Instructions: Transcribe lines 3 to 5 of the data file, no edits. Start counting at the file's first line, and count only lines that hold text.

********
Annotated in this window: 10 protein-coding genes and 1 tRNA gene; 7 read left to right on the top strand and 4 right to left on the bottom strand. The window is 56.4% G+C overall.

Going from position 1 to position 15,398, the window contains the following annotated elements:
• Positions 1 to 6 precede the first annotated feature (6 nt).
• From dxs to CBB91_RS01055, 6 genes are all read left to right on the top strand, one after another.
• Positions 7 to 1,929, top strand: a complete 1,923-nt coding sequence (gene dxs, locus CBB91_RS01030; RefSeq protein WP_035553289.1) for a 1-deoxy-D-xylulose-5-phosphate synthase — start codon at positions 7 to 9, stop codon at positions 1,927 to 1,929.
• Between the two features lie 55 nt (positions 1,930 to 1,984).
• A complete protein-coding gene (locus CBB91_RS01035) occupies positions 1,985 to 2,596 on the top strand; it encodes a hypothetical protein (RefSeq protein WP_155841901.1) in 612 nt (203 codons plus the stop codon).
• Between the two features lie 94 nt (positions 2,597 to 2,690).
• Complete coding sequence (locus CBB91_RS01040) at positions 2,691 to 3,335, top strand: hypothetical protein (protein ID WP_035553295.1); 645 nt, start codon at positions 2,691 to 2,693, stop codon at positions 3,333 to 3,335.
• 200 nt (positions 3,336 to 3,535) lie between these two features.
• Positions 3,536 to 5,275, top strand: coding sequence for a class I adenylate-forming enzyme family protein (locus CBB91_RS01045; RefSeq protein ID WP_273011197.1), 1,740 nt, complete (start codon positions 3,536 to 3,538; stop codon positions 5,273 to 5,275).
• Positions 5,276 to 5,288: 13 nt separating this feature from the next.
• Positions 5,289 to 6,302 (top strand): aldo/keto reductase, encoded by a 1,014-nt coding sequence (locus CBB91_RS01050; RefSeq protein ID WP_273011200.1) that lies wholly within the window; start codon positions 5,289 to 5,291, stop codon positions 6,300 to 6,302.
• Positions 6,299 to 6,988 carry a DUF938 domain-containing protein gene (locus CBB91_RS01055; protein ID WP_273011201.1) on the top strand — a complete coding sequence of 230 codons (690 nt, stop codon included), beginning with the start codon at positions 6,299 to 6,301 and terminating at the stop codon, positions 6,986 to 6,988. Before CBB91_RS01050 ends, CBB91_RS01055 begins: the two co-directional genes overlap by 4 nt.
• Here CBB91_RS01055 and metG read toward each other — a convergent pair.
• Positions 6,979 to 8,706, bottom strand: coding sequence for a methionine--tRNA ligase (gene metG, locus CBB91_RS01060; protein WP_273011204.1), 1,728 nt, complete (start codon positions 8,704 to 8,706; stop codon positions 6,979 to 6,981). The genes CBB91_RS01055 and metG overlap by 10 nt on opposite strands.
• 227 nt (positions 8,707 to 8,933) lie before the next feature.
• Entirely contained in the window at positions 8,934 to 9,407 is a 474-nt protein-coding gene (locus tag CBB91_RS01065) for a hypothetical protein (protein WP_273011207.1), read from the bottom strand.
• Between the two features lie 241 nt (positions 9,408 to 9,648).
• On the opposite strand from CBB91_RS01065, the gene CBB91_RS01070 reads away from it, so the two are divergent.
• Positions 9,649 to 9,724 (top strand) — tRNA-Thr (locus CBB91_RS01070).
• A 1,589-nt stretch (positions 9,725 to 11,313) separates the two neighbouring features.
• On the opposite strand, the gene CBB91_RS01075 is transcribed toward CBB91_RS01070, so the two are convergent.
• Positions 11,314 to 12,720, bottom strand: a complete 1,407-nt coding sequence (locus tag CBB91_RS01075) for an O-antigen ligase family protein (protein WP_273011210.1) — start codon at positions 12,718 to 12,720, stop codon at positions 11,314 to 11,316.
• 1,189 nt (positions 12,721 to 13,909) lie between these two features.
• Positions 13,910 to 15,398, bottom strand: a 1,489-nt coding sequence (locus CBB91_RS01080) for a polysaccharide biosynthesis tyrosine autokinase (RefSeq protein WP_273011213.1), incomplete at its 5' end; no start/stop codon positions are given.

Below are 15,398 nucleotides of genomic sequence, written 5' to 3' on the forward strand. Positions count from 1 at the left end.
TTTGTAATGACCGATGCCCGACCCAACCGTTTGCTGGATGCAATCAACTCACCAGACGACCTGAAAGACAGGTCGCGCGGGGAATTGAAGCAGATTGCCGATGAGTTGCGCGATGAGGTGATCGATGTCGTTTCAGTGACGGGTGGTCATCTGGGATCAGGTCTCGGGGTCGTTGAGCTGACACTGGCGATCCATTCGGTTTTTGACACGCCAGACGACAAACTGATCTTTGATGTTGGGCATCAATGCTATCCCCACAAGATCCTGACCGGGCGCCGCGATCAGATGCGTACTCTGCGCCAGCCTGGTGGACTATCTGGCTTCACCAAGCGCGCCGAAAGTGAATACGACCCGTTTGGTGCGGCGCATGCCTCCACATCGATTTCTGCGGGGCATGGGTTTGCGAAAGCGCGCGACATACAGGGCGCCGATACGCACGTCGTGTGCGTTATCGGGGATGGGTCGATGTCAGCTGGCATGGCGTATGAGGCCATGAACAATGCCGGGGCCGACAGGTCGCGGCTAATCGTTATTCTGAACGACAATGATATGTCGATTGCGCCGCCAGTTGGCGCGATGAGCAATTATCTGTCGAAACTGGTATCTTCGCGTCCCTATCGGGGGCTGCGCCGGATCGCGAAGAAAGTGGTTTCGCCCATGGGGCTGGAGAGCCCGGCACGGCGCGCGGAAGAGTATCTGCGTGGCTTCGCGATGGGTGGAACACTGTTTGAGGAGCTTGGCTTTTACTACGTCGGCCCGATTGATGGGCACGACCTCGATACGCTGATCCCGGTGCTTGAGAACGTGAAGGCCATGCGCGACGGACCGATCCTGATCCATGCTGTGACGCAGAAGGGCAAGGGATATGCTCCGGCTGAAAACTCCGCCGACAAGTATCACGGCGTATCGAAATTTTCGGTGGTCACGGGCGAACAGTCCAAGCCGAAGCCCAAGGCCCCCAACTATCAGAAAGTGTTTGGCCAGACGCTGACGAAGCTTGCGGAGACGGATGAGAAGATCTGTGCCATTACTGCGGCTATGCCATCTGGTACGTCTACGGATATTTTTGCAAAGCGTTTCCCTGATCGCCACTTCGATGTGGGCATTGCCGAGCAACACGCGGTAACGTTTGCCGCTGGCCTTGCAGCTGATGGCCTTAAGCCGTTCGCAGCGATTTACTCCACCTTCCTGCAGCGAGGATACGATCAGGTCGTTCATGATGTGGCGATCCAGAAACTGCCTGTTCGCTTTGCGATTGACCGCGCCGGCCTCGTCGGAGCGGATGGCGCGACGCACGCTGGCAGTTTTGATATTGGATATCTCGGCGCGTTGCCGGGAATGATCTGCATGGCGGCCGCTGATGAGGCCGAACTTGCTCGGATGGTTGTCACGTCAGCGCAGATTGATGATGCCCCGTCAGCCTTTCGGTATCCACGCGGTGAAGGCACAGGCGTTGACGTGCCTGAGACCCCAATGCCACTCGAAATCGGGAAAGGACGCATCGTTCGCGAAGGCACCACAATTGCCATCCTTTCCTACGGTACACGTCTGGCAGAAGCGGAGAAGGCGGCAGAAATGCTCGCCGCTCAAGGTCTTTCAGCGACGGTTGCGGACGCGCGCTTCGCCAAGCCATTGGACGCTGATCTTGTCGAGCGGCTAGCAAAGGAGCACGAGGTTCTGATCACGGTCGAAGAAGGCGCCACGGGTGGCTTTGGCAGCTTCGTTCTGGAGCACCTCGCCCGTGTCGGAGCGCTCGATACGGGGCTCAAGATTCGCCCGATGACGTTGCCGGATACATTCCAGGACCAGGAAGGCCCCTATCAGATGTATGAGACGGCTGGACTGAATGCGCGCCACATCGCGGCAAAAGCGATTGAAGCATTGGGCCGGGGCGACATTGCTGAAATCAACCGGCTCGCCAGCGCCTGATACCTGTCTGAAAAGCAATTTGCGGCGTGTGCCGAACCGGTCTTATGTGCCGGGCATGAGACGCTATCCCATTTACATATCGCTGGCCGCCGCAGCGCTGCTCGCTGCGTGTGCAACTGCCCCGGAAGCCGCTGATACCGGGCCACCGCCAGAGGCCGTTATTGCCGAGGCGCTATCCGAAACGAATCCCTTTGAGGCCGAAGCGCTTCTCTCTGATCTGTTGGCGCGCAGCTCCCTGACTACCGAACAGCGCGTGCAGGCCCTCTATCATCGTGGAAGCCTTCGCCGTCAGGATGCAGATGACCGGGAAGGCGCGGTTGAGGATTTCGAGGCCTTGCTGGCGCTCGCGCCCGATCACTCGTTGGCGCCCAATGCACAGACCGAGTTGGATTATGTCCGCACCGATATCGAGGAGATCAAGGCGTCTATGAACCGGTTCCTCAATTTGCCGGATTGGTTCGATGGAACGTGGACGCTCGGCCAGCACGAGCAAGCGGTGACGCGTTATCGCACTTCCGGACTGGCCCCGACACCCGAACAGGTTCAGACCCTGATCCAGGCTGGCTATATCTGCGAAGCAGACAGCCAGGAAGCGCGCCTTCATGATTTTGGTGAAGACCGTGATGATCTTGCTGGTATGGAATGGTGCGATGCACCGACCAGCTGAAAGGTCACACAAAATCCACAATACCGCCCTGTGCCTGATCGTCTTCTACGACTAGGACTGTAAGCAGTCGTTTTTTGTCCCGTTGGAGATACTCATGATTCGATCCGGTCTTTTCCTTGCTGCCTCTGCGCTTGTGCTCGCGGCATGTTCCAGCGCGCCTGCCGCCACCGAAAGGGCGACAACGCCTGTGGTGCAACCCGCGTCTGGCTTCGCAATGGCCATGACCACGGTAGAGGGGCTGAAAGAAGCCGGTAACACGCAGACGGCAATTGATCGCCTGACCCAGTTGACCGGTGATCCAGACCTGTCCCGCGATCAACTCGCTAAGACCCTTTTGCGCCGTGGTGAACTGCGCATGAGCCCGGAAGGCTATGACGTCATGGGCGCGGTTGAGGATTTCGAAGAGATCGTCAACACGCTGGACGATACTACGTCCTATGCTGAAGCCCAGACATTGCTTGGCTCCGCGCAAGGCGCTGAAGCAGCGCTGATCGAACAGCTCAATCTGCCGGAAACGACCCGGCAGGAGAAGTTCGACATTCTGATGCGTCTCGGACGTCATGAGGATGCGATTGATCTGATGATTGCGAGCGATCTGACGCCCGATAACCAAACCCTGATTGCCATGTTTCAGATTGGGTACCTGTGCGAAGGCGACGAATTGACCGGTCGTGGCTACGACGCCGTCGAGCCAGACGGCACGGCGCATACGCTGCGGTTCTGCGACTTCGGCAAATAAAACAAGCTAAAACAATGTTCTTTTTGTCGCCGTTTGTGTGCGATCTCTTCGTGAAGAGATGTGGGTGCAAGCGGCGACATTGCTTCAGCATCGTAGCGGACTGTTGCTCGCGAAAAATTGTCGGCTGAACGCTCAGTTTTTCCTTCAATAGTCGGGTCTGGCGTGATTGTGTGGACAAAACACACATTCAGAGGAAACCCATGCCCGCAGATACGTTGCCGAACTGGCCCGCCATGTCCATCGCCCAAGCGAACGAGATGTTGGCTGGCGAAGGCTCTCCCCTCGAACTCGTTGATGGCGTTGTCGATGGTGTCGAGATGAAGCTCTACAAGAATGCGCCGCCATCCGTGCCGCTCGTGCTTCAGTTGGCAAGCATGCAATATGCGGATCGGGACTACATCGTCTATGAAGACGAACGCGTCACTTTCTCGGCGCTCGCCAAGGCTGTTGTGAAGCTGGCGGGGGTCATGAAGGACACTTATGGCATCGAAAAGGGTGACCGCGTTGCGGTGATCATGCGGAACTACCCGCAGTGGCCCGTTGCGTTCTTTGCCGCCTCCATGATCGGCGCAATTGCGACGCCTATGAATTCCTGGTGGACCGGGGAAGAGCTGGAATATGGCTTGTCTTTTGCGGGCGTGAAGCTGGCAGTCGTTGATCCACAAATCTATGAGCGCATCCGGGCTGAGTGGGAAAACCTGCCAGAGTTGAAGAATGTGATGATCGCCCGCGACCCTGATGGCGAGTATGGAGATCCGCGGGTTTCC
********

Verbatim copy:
• Positions 1 to 6 precede the first annotated feature (6 nt).
• From dxs to CBB91_RS01055, 6 genes are all read left to right on the top strand, one after another.
• Positions 7 to 1,929, top strand: a complete 1,923-nt coding sequence (gene dxs, locus CBB91_RS01030; RefSeq protein WP_035553289.1) for a 1-deoxy-D-xylulose-5-phosphate synthase — start codon at positions 7 to 9, stop codon at positions 1,927 to 1,929.